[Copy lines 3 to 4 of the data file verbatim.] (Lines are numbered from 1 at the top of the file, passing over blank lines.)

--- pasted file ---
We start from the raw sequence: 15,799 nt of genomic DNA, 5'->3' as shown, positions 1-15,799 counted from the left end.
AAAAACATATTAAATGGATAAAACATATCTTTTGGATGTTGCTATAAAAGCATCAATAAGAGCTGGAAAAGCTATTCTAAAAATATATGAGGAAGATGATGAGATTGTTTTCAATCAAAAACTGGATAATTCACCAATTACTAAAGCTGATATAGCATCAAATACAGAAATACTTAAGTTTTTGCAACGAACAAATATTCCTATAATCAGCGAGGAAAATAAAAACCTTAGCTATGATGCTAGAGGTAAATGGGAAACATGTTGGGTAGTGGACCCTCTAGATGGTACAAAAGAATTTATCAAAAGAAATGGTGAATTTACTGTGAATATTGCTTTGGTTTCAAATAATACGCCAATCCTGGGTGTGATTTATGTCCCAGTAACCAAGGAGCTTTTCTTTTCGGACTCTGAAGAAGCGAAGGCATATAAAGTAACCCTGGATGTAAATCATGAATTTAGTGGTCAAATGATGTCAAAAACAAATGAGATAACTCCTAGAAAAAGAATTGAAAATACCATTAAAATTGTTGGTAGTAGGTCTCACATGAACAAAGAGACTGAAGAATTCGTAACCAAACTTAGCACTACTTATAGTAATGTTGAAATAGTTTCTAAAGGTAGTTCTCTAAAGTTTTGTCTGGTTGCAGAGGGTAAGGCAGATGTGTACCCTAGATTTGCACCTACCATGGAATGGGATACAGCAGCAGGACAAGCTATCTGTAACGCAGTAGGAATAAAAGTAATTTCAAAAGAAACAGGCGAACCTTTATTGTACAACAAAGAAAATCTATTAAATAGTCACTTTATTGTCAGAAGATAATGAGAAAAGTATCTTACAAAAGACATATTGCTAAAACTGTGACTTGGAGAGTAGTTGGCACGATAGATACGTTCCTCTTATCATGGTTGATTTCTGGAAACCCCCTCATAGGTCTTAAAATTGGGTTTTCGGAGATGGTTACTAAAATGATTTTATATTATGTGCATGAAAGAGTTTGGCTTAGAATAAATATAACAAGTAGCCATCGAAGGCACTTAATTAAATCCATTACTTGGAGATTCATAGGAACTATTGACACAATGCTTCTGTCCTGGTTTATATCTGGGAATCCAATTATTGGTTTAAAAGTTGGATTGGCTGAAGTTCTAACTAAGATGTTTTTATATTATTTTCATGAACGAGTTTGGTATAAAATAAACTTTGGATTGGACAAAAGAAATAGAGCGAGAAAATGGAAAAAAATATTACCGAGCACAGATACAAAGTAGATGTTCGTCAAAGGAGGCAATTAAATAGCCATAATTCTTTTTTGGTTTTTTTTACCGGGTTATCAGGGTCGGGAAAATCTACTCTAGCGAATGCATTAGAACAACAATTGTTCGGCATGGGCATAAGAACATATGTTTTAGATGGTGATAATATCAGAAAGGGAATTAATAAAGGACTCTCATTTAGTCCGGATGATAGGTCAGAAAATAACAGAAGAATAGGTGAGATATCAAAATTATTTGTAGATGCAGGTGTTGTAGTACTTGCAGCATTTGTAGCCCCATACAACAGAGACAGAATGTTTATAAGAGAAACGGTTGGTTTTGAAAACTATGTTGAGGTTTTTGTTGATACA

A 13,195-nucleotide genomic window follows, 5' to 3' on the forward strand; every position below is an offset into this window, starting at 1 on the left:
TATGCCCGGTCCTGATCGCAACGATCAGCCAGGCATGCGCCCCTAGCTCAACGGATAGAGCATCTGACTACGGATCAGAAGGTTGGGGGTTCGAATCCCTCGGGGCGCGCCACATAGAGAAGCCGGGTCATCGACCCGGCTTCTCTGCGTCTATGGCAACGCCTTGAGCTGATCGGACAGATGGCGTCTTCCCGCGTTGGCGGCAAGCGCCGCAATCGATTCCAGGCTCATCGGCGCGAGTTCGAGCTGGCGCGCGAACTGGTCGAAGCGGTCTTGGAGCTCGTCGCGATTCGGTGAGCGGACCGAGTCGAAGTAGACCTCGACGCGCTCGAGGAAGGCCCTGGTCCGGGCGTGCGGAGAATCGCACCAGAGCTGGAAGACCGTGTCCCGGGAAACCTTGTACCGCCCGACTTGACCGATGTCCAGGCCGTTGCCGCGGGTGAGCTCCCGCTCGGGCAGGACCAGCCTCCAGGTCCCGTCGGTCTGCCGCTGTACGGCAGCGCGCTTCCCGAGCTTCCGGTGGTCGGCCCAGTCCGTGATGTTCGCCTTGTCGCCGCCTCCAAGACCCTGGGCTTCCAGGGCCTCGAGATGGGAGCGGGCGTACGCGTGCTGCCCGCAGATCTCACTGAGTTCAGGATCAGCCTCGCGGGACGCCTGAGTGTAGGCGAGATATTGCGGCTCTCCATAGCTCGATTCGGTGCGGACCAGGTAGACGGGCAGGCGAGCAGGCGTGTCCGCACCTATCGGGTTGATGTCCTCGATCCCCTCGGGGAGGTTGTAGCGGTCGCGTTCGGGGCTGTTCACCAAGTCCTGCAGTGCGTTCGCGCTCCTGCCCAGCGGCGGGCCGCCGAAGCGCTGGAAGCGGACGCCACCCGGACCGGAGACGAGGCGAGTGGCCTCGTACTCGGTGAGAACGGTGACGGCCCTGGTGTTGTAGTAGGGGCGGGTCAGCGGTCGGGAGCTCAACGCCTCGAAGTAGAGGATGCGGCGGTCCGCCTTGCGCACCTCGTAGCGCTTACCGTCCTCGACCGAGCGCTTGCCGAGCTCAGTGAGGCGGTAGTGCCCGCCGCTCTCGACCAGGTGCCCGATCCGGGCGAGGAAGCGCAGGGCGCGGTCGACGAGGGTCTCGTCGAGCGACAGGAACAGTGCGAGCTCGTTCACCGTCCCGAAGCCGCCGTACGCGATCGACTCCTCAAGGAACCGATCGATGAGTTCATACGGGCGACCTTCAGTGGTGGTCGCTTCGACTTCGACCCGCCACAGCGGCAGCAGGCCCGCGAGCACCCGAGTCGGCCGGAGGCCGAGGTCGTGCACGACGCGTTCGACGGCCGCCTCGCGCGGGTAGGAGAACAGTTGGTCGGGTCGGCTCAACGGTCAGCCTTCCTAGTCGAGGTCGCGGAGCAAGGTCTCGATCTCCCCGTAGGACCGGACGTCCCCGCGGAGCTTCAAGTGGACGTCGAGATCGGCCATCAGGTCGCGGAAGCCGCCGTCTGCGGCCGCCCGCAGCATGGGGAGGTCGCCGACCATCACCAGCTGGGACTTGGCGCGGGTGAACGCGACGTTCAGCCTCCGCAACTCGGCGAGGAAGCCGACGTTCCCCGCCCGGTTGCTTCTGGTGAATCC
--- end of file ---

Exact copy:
A 13,195-nucleotide genomic window follows, 5' to 3' on the forward strand; every position below is an offset into this window, starting at 1 on the left:
TATGCCCGGTCCTGATCGCAACGATCAGCCAGGCATGCGCCCCTAGCTCAACGGATAGAGCATCTGACTACGGATCAGAAGGTTGGGGGTTCGAATCCCTCGGGGCGCGCCACATAGAGAAGCCGGGTCATCGACCCGGCTTCTCTGCGTCTATGGCAACGCCTTGAGCTGATCGGACAGATGGCGTCTTCCCGCGTTGGCGGCAAGCGCCGCAATCGATTCCAGGCTCATCGGCGCGAGTTCGAGCTGGCGCGCGAACTGGTCGAAGCGGTCTTGGAGCTCGTCGCGATTCGGTGAGCGGACCGAGTCGAAGTAGACCTCGACGCGCTCGAGGAAGGCCCTGGTCCGGGCGTGCGGAGAATCGCACCAGAGCTGGAAGACCGTGTCCCGGGAAACCTTGTACCGCCCGACTTGACCGATGTCCAGGCCGTTGCCGCGGGTGAGCTCCCGCTCGGGCAGGACCAGCCTCCAGGTCCCGTCGGTCTGCCGCTGTACGGCAGCGCGCTTCCCGAGCTTCCGGTGGTCGGCCCAGTCCGTGATGTTCGCCTTGTCGCCGCCTCCAAGACCCTGGGCTTCCAGGGCCTCGAGATGGGAGCGGGCGTACGCGTGCTGCCCGCAGATCTCACTGAGTTCAGGATCAGCCTCGCGGGACGCCTGAGTGTAGGCGAGATATTGCGGCTCTCCATAGCTCGATTCGGTGCGGACCAGGTAGACGGGCAGGCGAGCAGGCGTGTCCGCACCTATCGGGTTGATGTCCTCGATCCCCTCGGGGAGGTTGTAGCGGTCGCGTTCGGGGCTGTTCACCAAGTCCTGCAGTGCGTTCGCGCTCCTGCCCAGCGGCGGGCCGCCGAAGCGCTGGAAGCGGACGCCACCCGGACCGGAGACGAGGCGAGTGGCCTCGTACTCGGTGAGAACGGTGACGGCCCTGGTGTTGTAGTAGGGGCGGGTCAGCGGTCGGGAGCTCAACGCCTCGAAGTAGAGGATGCGGCGGTCCGCCTTGCGCACCTCGTAGCGCTTACCGTCCTCGACCGAGCGCTTGCCGAGCTCAGTGAGGCGGTAGTGCCCGCCGCTCTCGACCAGGTGCCCGATCCGGGCGAGGAAGCGCAGGGCGCGGTCGACGAGGGTCTCGTCGAGCGACAGGAACAGTGCGAGCTCGTTCACCGTCCCGAAGCCGCCGTACGCGATCGACTCCTCAAGGAACCGATCGATGAGTTCATACGGGCGACCTTCAGTGGTGGTCGCTTCGACTTCGACCCGCCACAGCGGCAGCAGGCCCGCGAGCACCCGAGTCGGCCGGAGGCCGAGGTCGTGCACGACGCGTTCGACGGCCGCCTCGCGCGGGTAGGAGAACAGTTGGTCGGGTCGGCTCAACGGTCAGCCTTCCTAGTCGAGGTCGCGGAGCAAGGTCTCGATCTCCCCGTAGGACCGGACGTCCCCGCGGAGCTTCAAGTGGACGTCGAGATCGGCCATCAGGTCGCGGAAGCCGCCGTCTGCGGCCGCCCGCAGCATGGGGAGGTCGCCGACCATCACCAGCTGGGACTTGGCGCGGGTGAACGCGACGTTCAGCCTCCGCAACTCGGCGAGGAAGCCGACGTTCCCCGCCCGGTTGCTTCTGGTGAATCC